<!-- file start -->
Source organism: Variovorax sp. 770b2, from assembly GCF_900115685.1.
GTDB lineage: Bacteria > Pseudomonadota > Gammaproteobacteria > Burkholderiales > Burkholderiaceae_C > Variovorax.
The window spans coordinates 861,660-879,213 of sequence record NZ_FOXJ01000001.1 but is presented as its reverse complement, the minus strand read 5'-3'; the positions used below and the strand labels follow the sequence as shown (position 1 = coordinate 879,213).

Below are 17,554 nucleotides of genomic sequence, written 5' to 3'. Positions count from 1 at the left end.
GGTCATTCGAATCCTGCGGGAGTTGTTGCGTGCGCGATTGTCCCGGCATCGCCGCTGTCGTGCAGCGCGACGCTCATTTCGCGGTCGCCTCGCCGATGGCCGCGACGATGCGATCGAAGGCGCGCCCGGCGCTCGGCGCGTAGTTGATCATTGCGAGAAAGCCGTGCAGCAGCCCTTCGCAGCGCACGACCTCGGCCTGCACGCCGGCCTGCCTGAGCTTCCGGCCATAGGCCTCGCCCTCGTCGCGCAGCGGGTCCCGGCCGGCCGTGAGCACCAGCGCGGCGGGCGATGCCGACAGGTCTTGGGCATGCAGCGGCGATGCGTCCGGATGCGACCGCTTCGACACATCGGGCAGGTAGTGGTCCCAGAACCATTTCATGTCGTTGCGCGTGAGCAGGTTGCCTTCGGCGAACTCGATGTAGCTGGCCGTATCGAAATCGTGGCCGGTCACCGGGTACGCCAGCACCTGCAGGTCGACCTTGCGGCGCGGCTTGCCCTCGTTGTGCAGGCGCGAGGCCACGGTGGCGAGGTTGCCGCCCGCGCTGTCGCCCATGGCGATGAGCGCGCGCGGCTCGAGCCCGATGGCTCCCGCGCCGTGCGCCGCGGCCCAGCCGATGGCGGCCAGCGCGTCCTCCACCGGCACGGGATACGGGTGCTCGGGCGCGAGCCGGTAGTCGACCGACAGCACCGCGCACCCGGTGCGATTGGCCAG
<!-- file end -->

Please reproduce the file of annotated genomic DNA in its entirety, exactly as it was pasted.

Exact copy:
Source organism: Variovorax sp. 770b2, from assembly GCF_900115685.1.
GTDB lineage: Bacteria > Pseudomonadota > Gammaproteobacteria > Burkholderiales > Burkholderiaceae_C > Variovorax.
The window spans coordinates 861,660-879,213 of sequence record NZ_FOXJ01000001.1 but is presented as its reverse complement, the minus strand read 5'-3'; the positions used below and the strand labels follow the sequence as shown (position 1 = coordinate 879,213).

Below are 17,554 nucleotides of genomic sequence, written 5' to 3'. Positions count from 1 at the left end.
GGTCATTCGAATCCTGCGGGAGTTGTTGCGTGCGCGATTGTCCCGGCATCGCCGCTGTCGTGCAGCGCGACGCTCATTTCGCGGTCGCCTCGCCGATGGCCGCGACGATGCGATCGAAGGCGCGCCCGGCGCTCGGCGCGTAGTTGATCATTGCGAGAAAGCCGTGCAGCAGCCCTTCGCAGCGCACGACCTCGGCCTGCACGCCGGCCTGCCTGAGCTTCCGGCCATAGGCCTCGCCCTCGTCGCGCAGCGGGTCCCGGCCGGCCGTGAGCACCAGCGCGGCGGGCGATGCCGACAGGTCTTGGGCATGCAGCGGCGATGCGTCCGGATGCGACCGCTTCGACACATCGGGCAGGTAGTGGTCCCAGAACCATTTCATGTCGTTGCGCGTGAGCAGGTTGCCTTCGGCGAACTCGATGTAGCTGGCCGTATCGAAATCGTGGCCGGTCACCGGGTACGCCAGCACCTGCAGGTCGACCTTGCGGCGCGGCTTGCCCTCGTTGTGCAGGCGCGAGGCCACGGTGGCGAGGTTGCCGCCCGCGCTGTCGCCCATGGCGATGAGCGCGCGCGGCTCGAGCCCGATGGCTCCCGCGCCGTGCGCCGCGGCCCAGCCGATGGCGGCCAGCGCGTCCTCCACCGGCACGGGATACGGGTGCTCGGGCGCGAGCCGGTAGTCGACCGACAGCACCGCGCACCCGGTGCGATTGGCCAG